Denim Days is back in New York. And the two-day shoppable industry festival that connects professionals, designers and brands to denim consumers is billed to present a slate of events and offerings centered on sustainability, customization and education. The festival takes place Sept. 22 and 23 at the Metropolitan Pavilion.
Show organizers for New York Denim Days said there will be an outdoor public “denim bazaar” on Sept. 23 that features vintage dealers and artisans, food trucks, festival games and entertainment, including a complimentary concert headlined by Nashville-based country musician and vintage denim purveyor Nikki Lane, proprietor of the vintage boutique High Class Hillbilly. The concert is a teaser for the Nashville Denim Days Festival, which will debut in November this year. Lane’s hand-selected vintage offerings will be available for purchase at the denim bazaar.
Andrew Olah, cofounder of Denim Days, told WWD, “The biggest trend we’re seeing [right now] is that everyone participating in Denim Days is searching for connection. Sure, shopping is a big focus because this is a shopping event, but the key commonality is that everyone wants connection. Designers, brands, retailers, members of the supply chain all want to connect with and make a lasting impression on consumers and their peers; attendees are all looking to experience something new and unique with their favorite brands or to discover something that excites them — whether that is a new designer or a new piece of rare vintage denim or new information that helps them better understand the denim landscape. Our goal is to create an environment where this connection can happen and to help foster a deeper sense of community and vitality in the New York denim market.”
Featured events at New York Denim Days include its “Denim Talks” speaker series, which will feature a panel of fashion influencers, a session with Abrima Erwiah, co-owner of Studio 189, and discussions with industry leaders on topics such as heritage, technology, sustainability, environmental advocacy and the circular economy. Its denim-focused bookstore will offer attendees the opportunity for book signings and to meet authors such as Amy Leverton, author of “Denim Dudes” and “Denim: Street Style, Vintage, Obsession”; Doug Gunn and Roy Lucket, authors of “Worn x Kingpins” and “The Vintage Showroom: An Archive of Menswear”; and Nick Williams, author of “Denim Branded: Jeanswear’s Evolving Design Details.” The bookstore will be stocked with these books and other denim-related titles, the organization said.
A number of denim brands and retailers are creatively taking part in the event: Madewell will offer discounts on new pairs of jeans for attendees that bring in their old denim for recycling; Mavi Jeans will have an artist on-site to customize denim jackets; Brit Eaton, a longtime denim dealer, will show select pieces from his collection and vintage brand; and Hudson is scheduled to bring Get LIT performers to the event. Also new at this year’s show is the unveiling of M Collection, the first denim line launched by former football player and TV personality Michael Strahan.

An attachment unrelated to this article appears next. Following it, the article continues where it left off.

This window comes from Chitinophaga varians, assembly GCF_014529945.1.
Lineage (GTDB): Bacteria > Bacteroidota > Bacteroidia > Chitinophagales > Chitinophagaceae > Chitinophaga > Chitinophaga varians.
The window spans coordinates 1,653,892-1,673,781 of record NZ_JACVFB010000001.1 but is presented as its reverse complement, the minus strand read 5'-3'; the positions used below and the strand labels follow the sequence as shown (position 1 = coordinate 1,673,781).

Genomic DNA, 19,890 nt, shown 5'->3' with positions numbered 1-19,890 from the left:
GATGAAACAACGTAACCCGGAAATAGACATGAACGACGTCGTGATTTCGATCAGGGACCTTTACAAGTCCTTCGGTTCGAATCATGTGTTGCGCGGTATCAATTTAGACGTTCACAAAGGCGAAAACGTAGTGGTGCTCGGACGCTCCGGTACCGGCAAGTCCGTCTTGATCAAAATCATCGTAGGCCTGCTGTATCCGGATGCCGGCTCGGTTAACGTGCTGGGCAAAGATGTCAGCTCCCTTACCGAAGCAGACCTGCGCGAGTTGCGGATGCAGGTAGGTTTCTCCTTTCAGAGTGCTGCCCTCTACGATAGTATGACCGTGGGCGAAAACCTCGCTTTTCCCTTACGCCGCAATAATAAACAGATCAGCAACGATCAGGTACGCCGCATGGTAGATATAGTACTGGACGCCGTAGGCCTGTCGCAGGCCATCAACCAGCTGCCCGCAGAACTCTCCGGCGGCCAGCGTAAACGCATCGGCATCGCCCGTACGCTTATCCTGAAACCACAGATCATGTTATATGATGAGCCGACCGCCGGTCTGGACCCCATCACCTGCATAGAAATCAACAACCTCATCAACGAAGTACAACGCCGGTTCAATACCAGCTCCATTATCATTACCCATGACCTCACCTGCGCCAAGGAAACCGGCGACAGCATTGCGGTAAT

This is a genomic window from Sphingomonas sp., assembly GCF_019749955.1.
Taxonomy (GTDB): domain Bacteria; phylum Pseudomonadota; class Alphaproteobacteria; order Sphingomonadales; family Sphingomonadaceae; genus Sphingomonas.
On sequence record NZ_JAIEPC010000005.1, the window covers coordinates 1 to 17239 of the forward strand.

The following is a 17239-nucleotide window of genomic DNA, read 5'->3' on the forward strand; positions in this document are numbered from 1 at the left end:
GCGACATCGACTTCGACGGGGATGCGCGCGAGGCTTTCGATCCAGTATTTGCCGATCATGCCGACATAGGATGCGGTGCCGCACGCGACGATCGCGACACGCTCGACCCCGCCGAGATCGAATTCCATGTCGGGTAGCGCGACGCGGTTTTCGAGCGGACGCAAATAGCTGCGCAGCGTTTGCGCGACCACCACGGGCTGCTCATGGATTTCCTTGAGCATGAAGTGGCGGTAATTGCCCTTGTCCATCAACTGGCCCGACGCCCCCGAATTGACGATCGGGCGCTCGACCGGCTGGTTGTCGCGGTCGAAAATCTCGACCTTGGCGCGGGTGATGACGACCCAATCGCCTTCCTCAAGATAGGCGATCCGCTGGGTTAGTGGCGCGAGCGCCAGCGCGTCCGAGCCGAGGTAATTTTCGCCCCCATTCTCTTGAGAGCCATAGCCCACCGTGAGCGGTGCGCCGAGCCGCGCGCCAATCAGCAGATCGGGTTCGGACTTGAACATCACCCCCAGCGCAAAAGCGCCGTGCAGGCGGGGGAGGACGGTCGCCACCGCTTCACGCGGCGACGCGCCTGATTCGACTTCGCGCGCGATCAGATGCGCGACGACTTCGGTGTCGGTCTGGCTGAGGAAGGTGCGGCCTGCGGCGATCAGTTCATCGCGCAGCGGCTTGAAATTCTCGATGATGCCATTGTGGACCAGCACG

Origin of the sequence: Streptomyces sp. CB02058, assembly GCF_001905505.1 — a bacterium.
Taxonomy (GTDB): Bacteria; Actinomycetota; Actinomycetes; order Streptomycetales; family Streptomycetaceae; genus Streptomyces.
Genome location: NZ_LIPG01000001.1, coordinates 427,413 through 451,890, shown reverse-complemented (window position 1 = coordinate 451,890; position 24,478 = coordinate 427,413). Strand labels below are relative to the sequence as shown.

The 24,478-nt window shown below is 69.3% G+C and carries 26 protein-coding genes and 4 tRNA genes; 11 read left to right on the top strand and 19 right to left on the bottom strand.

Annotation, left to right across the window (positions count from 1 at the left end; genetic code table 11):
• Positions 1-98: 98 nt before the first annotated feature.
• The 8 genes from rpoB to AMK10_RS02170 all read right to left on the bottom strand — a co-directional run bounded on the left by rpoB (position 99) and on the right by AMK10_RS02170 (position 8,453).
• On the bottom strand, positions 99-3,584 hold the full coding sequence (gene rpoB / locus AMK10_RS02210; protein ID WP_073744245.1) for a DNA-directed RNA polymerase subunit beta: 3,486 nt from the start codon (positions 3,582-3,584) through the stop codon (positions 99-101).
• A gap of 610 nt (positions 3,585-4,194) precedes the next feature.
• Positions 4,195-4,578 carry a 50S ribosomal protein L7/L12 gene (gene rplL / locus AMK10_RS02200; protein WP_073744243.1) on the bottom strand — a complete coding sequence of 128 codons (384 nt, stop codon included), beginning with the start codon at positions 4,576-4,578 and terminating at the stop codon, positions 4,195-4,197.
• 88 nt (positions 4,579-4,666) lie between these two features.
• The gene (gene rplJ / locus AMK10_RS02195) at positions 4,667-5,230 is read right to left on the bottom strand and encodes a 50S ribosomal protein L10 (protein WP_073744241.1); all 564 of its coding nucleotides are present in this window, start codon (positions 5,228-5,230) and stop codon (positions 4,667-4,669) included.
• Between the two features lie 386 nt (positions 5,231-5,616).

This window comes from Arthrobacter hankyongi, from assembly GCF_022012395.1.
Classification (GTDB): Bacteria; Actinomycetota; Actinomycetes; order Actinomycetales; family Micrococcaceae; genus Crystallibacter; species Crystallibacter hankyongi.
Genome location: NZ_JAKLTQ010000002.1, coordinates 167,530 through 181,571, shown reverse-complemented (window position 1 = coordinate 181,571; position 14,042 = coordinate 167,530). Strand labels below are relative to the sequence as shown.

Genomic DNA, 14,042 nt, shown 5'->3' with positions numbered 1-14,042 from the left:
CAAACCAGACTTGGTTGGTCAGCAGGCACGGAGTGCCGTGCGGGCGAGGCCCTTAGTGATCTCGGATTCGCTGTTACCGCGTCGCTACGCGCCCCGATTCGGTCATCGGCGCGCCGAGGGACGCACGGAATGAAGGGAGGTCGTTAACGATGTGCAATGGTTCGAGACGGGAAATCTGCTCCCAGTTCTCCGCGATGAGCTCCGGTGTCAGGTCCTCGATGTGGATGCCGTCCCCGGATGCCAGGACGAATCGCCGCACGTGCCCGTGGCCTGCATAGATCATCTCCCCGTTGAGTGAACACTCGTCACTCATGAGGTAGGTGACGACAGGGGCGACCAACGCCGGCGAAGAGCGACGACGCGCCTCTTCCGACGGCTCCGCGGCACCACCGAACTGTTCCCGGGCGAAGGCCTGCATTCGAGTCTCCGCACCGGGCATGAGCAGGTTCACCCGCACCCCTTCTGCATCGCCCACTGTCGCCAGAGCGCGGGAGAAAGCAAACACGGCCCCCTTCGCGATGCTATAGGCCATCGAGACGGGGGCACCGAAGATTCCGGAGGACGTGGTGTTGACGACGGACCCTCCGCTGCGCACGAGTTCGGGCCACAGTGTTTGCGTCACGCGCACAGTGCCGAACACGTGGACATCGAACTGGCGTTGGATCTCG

In addition, Atelier & Repairs, an apparel company led by founder Maurizio Donadi that creates one-of-a-kind apparel by “improving, re-creating and upcycling clothing that already exists,” will hold a contest for students attending New York City’s Fashion High School, challenging them to transform a $5 T-shirt into a garment of their own original design. The winner of the competition will receive a mentorship with Donadi himself. Atelier & Repairs is a cult favorite among denim aficionados, denim heads and supporters of sustainable fashion: The firm said that its “renewed purpose is to inspire creativity and sustainability by raising awareness about the issue of overproduction while working with our peers to scale this endeavor at a global level through innovation and ingenuity across design, manufacturing, and commercial processes.”
And as the title sponsor of the event, Tencel will create a “shop-in-shop,” offering a selection of garments made with Tencel from brands such as 3X1, Mavi, Reformation and Godfather of Denim among others, the organization said. Its “interactive forest” will show the process of how denim is made from trees and offer an “Instagram moment” for event-goers as they enter the show. Tencel in denim has risen in popularity throughout the industry as more brands prioritize sustainability, as Tencel is derived from sustainably harvested trees and praised for its softness and low environmental impacts, the company said. Tricia Carey, Tencel’s director of global business development, said, “We are pleased to be returning to New York Denim Days as a sponsor and bringing ‘Tencel Feels So Right’ to consumers. It is amazing to see denim enthusiasts discover how trees are made into jeans and feel the comfort of Tencel denim.” Olah added that Tencel “is not only a beautiful fiber that makes for incredible denim, it is one of the most important fibers in the denim industry and is helping to make the denim industry more sustainable and environmentally responsible.”
Olah described the current denim market as “exciting,” and said that “the changes that are needed to reinvigorate the jeans industry are fun and require brands and retailers to go meet the consumer and engage like never before. What is not needed is to sit and wait for the consumer to come to them. This requires social media, events like ours, and stuff that has still not been discovered to get everyone involved.”
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